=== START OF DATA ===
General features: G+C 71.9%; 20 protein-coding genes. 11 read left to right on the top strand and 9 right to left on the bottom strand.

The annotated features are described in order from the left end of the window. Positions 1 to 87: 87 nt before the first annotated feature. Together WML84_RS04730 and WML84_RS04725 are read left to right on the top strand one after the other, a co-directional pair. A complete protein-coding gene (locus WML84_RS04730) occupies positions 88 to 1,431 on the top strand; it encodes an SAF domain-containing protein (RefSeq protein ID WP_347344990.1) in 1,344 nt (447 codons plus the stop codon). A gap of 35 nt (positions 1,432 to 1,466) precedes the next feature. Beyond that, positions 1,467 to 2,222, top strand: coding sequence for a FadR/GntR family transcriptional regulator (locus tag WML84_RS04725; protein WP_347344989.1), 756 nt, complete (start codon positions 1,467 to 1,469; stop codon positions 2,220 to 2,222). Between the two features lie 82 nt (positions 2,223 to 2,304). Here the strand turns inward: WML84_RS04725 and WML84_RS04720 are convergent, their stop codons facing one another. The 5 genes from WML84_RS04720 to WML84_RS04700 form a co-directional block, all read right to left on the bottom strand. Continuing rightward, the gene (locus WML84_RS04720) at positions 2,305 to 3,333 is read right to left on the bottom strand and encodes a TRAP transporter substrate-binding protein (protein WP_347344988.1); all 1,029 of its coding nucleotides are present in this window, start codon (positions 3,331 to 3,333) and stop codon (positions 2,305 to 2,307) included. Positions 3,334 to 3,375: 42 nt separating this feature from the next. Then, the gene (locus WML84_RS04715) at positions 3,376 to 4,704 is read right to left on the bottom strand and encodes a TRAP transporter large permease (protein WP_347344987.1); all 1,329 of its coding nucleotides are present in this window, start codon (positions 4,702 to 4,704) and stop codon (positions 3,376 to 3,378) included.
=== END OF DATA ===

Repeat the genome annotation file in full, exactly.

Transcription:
General features: G+C 71.9%; 20 protein-coding genes. 11 read left to right on the top strand and 9 right to left on the bottom strand.

The annotated features are described in order from the left end of the window. Positions 1 to 87: 87 nt before the first annotated feature. Together WML84_RS04730 and WML84_RS04725 are read left to right on the top strand one after the other, a co-directional pair. A complete protein-coding gene (locus WML84_RS04730) occupies positions 88 to 1,431 on the top strand; it encodes an SAF domain-containing protein (RefSeq protein ID WP_347344990.1) in 1,344 nt (447 codons plus the stop codon). A gap of 35 nt (positions 1,432 to 1,466) precedes the next feature. Beyond that, positions 1,467 to 2,222, top strand: coding sequence for a FadR/GntR family transcriptional regulator (locus tag WML84_RS04725; protein WP_347344989.1), 756 nt, complete (start codon positions 1,467 to 1,469; stop codon positions 2,220 to 2,222). Between the two features lie 82 nt (positions 2,223 to 2,304). Here the strand turns inward: WML84_RS04725 and WML84_RS04720 are convergent, their stop codons facing one another. The 5 genes from WML84_RS04720 to WML84_RS04700 form a co-directional block, all read right to left on the bottom strand. Continuing rightward, the gene (locus WML84_RS04720) at positions 2,305 to 3,333 is read right to left on the bottom strand and encodes a TRAP transporter substrate-binding protein (protein WP_347344988.1); all 1,029 of its coding nucleotides are present in this window, start codon (positions 3,331 to 3,333) and stop codon (positions 2,305 to 2,307) included. Positions 3,334 to 3,375: 42 nt separating this feature from the next. Then, the gene (locus WML84_RS04715) at positions 3,376 to 4,704 is read right to left on the bottom strand and encodes a TRAP transporter large permease (protein WP_347344987.1); all 1,329 of its coding nucleotides are present in this window, start codon (positions 4,702 to 4,704) and stop codon (positions 3,376 to 3,378) included.